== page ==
So look at the circle \begin{align} x & = R + r \cos v \\ z & = r \sin v \end{align} i.e. $(x-R)^2 + z^2 = r^2$. Draw any line through $(x,z)=(0,0)$ that intersects that circle twice: once on the "inside", i.e. closer to $(x,z)=(0,0)$ and thus closer to the center of the torus, and once on the "outside". As that line moves, so that both of those two points of intersection move, what is the ratio of their two rates of motion along the arc? Here's an easy result I proved: That ratio of rates of motion is the same as the ratio of their $x$-coordinates! I rashly conjectured this based only on the fact that it's obviously true in the case where the aforementioned line through the origin happens to be the $x$-axis in the $xz$-plane. There didn't seem to be any obvious geometric reason why it should happen, and yet one can verify that it does.

What we would like, then, is that points $v$ and corresponding points $\pi-v$ would be mapped by $$v\mapsto \begin{cases} x = R + r k(v) \\ z = r \ell(v) \end{cases}$$ to two points on the circle such that if you draw the line through them it goes straight through the origin in the $xz$-plane.

A corollary is that the point $v=\pi/2$ would get mapped to the point on the circle at which the tangent line goes through the origin.

Although this tells us exactly the mapping $(k(v),\ell(v))\mapsto(k(\pi-v),\ell(\pi-v))$, it stops short of identifying $v\mapsto(k(v),\ell(v))$, except at four special points ($(\pi/2)\mathbb{Z}\mod 2\pi\mathbb{Z}$). Hence this is not a complete answer.

Another direction my thinking about this took, is one that WimC says is in some sense equivalent to his own answer. He approaches the problem by asking what differential equations should be satisfied by the mapping, and that seems sensible since the property of conformality is a differential equation---it's about how fast things are changing at each point.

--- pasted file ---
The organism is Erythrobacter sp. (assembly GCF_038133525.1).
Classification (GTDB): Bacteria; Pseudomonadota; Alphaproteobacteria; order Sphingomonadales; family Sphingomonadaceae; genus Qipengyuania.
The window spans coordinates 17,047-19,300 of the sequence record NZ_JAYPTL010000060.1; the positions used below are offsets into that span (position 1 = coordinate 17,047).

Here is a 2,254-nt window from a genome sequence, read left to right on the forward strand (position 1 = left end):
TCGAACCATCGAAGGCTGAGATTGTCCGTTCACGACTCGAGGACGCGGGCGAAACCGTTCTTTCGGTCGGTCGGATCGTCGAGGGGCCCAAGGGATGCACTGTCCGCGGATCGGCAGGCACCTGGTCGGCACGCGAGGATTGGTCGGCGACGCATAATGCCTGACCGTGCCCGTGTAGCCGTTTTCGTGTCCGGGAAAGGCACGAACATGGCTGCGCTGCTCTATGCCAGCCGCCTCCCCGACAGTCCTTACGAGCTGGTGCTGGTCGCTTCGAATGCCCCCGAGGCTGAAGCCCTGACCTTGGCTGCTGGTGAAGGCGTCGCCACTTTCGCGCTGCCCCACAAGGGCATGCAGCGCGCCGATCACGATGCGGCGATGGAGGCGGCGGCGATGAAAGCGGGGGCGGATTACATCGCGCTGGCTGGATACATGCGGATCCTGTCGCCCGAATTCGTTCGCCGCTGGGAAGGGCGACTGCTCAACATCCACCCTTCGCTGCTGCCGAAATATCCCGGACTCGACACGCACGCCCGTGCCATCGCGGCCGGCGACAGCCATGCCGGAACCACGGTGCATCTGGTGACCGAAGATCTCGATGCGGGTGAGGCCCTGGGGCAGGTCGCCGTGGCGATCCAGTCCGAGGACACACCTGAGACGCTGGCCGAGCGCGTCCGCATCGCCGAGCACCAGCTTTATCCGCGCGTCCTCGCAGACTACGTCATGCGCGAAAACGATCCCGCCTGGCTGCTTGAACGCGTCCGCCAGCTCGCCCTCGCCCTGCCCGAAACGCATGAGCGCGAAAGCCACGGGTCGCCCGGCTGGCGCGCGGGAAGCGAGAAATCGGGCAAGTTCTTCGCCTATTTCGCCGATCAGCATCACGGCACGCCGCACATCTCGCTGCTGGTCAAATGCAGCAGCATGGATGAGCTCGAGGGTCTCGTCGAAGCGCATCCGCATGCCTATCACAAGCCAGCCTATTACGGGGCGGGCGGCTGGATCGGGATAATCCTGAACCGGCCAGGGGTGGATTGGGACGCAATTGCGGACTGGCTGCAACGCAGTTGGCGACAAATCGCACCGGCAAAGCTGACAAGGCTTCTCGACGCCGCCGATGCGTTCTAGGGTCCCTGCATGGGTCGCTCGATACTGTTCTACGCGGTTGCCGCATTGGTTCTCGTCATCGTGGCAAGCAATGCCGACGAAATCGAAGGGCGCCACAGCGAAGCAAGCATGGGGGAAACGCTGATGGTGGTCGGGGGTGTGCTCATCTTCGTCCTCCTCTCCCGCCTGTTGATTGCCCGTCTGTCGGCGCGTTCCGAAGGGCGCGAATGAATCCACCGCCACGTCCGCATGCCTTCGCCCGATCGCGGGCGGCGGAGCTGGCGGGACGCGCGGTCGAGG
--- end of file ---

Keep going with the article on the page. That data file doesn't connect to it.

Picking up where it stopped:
The image point $(x,y,z)$ should move just as fast as $v$ changes, as it does as $u$ changes. But the rate of change of $(x,y,z)$ with respect to $u$ is proportional to the distance from $(x,y,z)$ to the central axis $x=y=0$. So look at just the $xz$-plane and look at the point moving around the circle of radius $r$ as $v$ changes. It should change fast at $x=R+r$ and slowly at $x=R-r$. Instead of $v$, think of the angle $\theta$, the "latitude". Latitudes $0$ and $\pi$ should map to latitudes $0$ and $\pi$ while points in between move closer to the point where $x=R-r$. So we have a mapping that fixes two points on the circle while leaving the circle invariant. But we've all seen functions like that before, namely $$f(z) = \frac{az+b}{bz+a}.$$ This leaves $\pm1$ pointwise fixed and leaves the circle $|z|=1$ invariant. I looked at the case $a=3$ and $b=1$. It maps $i$ to $(-3/5)+(4/5)i$. The tangent line to the circle at that point meets the real axis at $-5/3$.